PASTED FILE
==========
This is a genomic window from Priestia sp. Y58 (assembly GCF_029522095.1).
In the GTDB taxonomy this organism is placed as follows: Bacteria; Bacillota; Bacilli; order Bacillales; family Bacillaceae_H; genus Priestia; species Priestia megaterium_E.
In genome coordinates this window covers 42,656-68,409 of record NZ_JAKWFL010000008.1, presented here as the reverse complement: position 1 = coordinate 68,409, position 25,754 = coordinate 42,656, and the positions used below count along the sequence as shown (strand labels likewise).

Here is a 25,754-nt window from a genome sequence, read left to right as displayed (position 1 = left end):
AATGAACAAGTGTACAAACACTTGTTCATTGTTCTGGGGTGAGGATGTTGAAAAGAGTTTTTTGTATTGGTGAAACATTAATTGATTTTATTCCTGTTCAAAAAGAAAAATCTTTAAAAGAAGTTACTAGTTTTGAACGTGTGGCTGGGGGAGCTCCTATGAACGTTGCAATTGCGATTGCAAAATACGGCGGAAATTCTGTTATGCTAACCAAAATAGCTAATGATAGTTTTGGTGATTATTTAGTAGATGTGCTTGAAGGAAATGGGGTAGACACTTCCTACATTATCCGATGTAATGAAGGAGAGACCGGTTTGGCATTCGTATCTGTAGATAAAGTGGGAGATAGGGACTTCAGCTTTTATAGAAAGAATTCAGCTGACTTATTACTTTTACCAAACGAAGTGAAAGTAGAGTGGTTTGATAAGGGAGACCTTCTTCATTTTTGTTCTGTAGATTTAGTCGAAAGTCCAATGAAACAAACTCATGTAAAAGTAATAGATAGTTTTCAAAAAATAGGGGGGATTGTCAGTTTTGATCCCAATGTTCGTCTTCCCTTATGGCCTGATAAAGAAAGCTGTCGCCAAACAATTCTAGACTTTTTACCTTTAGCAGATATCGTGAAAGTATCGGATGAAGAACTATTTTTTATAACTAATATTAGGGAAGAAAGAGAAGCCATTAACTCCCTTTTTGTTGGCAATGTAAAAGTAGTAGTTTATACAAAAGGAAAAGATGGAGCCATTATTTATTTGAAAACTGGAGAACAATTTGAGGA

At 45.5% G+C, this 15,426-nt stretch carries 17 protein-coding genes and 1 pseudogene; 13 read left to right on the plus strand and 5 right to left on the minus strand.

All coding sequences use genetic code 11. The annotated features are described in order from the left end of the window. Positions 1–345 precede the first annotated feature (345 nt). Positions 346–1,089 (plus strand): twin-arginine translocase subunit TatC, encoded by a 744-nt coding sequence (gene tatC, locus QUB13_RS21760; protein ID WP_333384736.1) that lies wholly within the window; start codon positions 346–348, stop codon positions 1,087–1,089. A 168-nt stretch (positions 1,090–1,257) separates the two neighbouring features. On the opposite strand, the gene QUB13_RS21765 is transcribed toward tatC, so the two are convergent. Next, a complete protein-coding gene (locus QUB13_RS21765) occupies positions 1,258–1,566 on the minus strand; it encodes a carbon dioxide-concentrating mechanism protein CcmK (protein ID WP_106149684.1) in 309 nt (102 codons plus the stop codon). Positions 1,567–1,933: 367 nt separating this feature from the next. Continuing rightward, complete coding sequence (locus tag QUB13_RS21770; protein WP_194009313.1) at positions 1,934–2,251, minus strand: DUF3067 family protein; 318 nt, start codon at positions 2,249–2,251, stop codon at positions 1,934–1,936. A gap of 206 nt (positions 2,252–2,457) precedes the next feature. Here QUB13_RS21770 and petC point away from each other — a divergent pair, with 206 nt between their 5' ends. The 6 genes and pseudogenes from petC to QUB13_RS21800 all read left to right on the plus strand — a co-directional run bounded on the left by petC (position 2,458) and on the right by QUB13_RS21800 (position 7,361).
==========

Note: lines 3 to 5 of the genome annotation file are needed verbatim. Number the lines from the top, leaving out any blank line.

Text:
In genome coordinates this window covers 42,656-68,409 of record NZ_JAKWFL010000008.1, presented here as the reverse complement: position 1 = coordinate 68,409, position 25,754 = coordinate 42,656, and the positions used below count along the sequence as shown (strand labels likewise).

Here is a 25,754-nt window from a genome sequence, read left to right as displayed (position 1 = left end):
AATGAACAAGTGTACAAACACTTGTTCATTGTTCTGGGGTGAGGATGTTGAAAAGAGTTTTTTGTATTGGTGAAACATTAATTGATTTTATTCCTGTTCAAAAAGAAAAATCTTTAAAAGAAGTTACTAGTTTTGAACGTGTGGCTGGGGGAGCTCCTATGAACGTTGCAATTGCGATTGCAAAATACGGCGGAAATTCTGTTATGCTAACCAAAATAGCTAATGATAGTTTTGGTGATTATTTAGTAGATGTGCTTGAAGGAAATGGGGTAGACACTTCCTACATTATCCGATGTAATGAAGGAGAGACCGGTTTGGCATTCGTATCTGTAGATAAAGTGGGAGATAGGGACTTCAGCTTTTATAGAAAGAATTCAGCTGACTTATTACTTTTACCAAACGAAGTGAAAGTAGAGTGGTTTGATAAGGGAGACCTTCTTCATTTTTGTTCTGTAGATTTAGTCGAAAGTCCAATGAAACAAACTCATGTAAAAGTAATAGATAGTTTTCAAAAAATAGGGGGGATTGTCAGTTTTGATCCCAATGTTCGTCTTCCCTTATGGCCTGATAAAGAAAGCTGTCGCCAAACAATTCTAGACTTTTTACCTTTAGCAGATATCGTGAAAGTATCGGATGAAGAACTATTTTTTATAACTAATATTAGGGAAGAAAGAGAAGCCATTAACTCCCTTTTTGTTGGCAATGTAAAAGTAGTAGTTTATACAAAAGGAAAAGATGGAGCCATTATTTATTTGAAAACTGGAGAACAATTTGAGGA